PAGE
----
Pastor Defrocked for Performing Gay Son's Wedding

Rev. Frank Schaefer of Lebanon who was defrocked Thursday by United Methodist church officials for officiating his son's gay wedding in Massachusetts says he's upset by the church's decision but is determined to continue to be a voice for the LGBT community.

"I am upset and I am disappointed, but I’m not upset at people or at my collegues, or at the church people, I’m upset at the exclusionary policies that we have in place, and we must change those policies," Schaefer said at a Thursday afternoon press conference.

"Im here to tell you that I will not give up the fight. I am still a minister in my heart and I will continue to be a voice for the LGBT community."

Schaefer was visibly shaken when he appeared with his counsel for a press conference at the First United Methodist Church of Germantown Thursday afternoon. He recalled the morning meeting with the Board of Ordained Ministry as an emotional experience. Schaefer said several members of the church committee who handed down the decision--some close friends of his--were in tears over the decision.

Schaefer had already been suspended when he met with church officials to determine whether he would continue as a pastor. His decision to officiate the wedding was seen as contradictory to church teachings.

Schaefer had been told to resign from the clergy by Thursday if he could not follow the denomination's Book of Discipline. But Schaefer, who argues the book discriminates against gay people, vowed this week that he would not voluntarily surrender his credentials.

Church spokesman John Coleman confirmed Thursday that officials decided to remove him.

Schaefer was told to give up his pulpit in central Pennsylvania by Thursday if he could not support the denomination's Book of Discipline.

Bishop Peggy A. johnson issued a statement on behalf of the United Methodist Church shortly after the Thursday morning meeting, which read in part:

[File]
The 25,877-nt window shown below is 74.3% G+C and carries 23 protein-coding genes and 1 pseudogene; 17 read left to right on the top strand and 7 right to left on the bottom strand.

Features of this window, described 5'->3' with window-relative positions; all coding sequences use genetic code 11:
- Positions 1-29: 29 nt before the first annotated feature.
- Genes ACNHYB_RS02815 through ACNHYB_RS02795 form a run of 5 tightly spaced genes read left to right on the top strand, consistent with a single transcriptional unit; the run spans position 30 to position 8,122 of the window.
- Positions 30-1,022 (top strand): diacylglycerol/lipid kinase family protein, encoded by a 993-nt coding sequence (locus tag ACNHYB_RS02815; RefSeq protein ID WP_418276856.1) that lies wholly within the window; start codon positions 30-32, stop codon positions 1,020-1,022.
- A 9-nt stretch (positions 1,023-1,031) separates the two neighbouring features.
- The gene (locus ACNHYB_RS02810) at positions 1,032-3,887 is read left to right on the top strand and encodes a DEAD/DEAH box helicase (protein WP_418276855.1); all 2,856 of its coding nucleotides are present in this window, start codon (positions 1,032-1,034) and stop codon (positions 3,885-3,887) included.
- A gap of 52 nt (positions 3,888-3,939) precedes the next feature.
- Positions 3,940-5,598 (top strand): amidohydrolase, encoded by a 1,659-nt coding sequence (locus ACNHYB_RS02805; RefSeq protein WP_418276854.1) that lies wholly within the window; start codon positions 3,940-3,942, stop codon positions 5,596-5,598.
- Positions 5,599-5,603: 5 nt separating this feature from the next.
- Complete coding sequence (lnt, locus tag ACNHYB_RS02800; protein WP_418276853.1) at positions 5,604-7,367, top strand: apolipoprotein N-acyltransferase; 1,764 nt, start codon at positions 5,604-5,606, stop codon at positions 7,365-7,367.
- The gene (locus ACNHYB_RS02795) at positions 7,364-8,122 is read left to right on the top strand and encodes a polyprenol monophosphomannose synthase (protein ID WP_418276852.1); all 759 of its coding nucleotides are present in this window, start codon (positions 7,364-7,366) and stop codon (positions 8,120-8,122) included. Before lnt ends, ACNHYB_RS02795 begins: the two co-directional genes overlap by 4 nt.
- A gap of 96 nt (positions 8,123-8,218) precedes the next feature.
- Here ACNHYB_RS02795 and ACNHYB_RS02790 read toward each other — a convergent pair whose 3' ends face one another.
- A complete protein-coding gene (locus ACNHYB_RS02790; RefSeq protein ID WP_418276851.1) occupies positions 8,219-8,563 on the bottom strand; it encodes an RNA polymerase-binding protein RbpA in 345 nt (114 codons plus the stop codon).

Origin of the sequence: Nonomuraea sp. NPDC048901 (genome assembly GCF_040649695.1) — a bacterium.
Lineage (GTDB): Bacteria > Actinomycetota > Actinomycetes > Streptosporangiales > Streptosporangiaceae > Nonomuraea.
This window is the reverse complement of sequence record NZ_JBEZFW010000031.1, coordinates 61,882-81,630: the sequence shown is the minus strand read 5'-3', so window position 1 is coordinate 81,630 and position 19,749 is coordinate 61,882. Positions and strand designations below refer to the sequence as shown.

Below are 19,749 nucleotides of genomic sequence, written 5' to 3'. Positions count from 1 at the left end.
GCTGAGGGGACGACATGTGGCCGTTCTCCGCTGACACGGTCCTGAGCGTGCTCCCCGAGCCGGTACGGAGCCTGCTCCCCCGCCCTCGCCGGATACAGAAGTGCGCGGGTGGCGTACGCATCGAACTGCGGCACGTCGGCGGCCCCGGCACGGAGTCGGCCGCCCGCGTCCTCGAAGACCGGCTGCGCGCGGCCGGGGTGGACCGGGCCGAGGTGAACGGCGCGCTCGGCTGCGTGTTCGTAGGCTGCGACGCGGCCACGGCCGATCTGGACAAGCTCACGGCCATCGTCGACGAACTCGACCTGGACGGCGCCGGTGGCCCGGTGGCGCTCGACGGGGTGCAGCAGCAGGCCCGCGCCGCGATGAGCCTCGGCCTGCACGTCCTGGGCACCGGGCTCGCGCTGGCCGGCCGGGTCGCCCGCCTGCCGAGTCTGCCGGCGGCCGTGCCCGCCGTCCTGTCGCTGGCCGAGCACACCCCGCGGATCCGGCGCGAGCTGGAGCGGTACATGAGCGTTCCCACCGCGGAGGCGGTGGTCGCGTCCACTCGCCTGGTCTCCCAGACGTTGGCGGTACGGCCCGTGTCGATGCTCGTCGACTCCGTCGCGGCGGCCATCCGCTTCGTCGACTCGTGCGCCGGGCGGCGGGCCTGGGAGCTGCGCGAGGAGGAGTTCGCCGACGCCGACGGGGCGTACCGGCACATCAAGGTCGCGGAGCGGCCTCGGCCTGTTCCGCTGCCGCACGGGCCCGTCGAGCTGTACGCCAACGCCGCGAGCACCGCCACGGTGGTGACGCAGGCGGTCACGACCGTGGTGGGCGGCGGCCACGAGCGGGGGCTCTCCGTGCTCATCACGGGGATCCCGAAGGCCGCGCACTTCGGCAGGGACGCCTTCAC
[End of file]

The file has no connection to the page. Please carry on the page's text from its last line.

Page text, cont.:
"When asked to surrender his credentials as required by the verdict, he refused to do so. Therefore, because of his decision, the Board was compelled by the jury's decision to deem his credentials surrendered. He no longer holds the ministerial office in the Eastern Pennsylvania Annual Conference by virtue of his decision."

But Schaefer, who describes the book as contradictory and biased against gay people, said he will not go quietly.

“I am actively committing to having those discriminatory laws changed and banished from our Book of Discipline,” Schaefer said. “That's the only way I can reconcile being a United Methodist at this point.”

Schaefer was serving a 30-day suspension for officiating the 2007 wedding of his gay son in Massachusetts, where same-sex unions are legal. Although the Methodist church accepts gay and lesbian members, it rejects the practice of homosexuality as “incompatible with Christian teaching.”

Jurors who convicted Schaefer in a church trial last month said he should use the suspension time to decide whether he could follow church doctrine. They ordered him to resign from the clergy if he could not.

Schaefer gave his answer publicly Monday during a news conference at Arch Street United Methodist Church in Philadelphia, surrounded by dozens of sympathetic ministers and laity.

"I cannot voluntarily surrender my credentials because I am a force now for many, for tens of thousands of LGBT members in our church," said Schaefer at a news conference Monday in Philadelphia.

Schaefer confirmed that he has already filed an appeal to reverse the church's decision and that he will continue to do ministry while the appeal is pending.

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"I would like to first see the result of the appeal," he said. "In the meantime, I will do whatever I can in ministry. Just because I'm outside of the Methodist Church doesn't mean I'm outside of the kingdom of God."

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